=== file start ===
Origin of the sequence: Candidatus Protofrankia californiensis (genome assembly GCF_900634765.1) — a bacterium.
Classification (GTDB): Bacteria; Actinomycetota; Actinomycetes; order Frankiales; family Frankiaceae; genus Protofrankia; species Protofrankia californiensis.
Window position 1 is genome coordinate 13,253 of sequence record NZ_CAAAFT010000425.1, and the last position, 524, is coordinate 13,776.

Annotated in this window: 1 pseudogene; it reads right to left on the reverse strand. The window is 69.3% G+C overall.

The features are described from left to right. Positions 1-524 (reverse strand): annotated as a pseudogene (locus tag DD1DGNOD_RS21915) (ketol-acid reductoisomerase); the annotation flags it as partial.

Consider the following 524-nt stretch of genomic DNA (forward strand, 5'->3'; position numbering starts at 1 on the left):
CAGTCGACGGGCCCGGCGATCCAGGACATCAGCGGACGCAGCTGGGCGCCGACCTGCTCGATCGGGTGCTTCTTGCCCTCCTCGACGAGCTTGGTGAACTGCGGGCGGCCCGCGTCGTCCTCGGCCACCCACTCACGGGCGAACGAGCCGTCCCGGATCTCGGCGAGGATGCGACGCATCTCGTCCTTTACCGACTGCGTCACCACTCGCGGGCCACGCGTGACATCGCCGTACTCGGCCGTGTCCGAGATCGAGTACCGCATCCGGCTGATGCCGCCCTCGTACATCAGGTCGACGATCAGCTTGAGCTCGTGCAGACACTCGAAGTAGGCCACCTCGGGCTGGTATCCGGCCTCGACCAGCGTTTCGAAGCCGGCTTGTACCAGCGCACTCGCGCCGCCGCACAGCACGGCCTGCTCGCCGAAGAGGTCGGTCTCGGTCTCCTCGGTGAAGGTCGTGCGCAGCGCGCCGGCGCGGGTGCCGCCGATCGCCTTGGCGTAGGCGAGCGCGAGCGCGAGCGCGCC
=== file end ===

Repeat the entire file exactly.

Origin of the sequence: Candidatus Protofrankia californiensis (genome assembly GCF_900634765.1) — a bacterium.
Classification (GTDB): Bacteria; Actinomycetota; Actinomycetes; order Frankiales; family Frankiaceae; genus Protofrankia; species Protofrankia californiensis.
Window position 1 is genome coordinate 13,253 of sequence record NZ_CAAAFT010000425.1, and the last position, 524, is coordinate 13,776.

Annotated in this window: 1 pseudogene; it reads right to left on the reverse strand. The window is 69.3% G+C overall.

The features are described from left to right. Positions 1-524 (reverse strand): annotated as a pseudogene (locus tag DD1DGNOD_RS21915) (ketol-acid reductoisomerase); the annotation flags it as partial.

Consider the following 524-nt stretch of genomic DNA (forward strand, 5'->3'; position numbering starts at 1 on the left):
CAGTCGACGGGCCCGGCGATCCAGGACATCAGCGGACGCAGCTGGGCGCCGACCTGCTCGATCGGGTGCTTCTTGCCCTCCTCGACGAGCTTGGTGAACTGCGGGCGGCCCGCGTCGTCCTCGGCCACCCACTCACGGGCGAACGAGCCGTCCCGGATCTCGGCGAGGATGCGACGCATCTCGTCCTTTACCGACTGCGTCACCACTCGCGGGCCACGCGTGACATCGCCGTACTCGGCCGTGTCCGAGATCGAGTACCGCATCCGGCTGATGCCGCCCTCGTACATCAGGTCGACGATCAGCTTGAGCTCGTGCAGACACTCGAAGTAGGCCACCTCGGGCTGGTATCCGGCCTCGACCAGCGTTTCGAAGCCGGCTTGTACCAGCGCACTCGCGCCGCCGCACAGCACGGCCTGCTCGCCGAAGAGGTCGGTCTCGGTCTCCTCGGTGAAGGTCGTGCGCAGCGCGCCGGCGCGGGTGCCGCCGATCGCCTTGGCGTAGGCGAGCGCGAGCGCGAGCGCGCC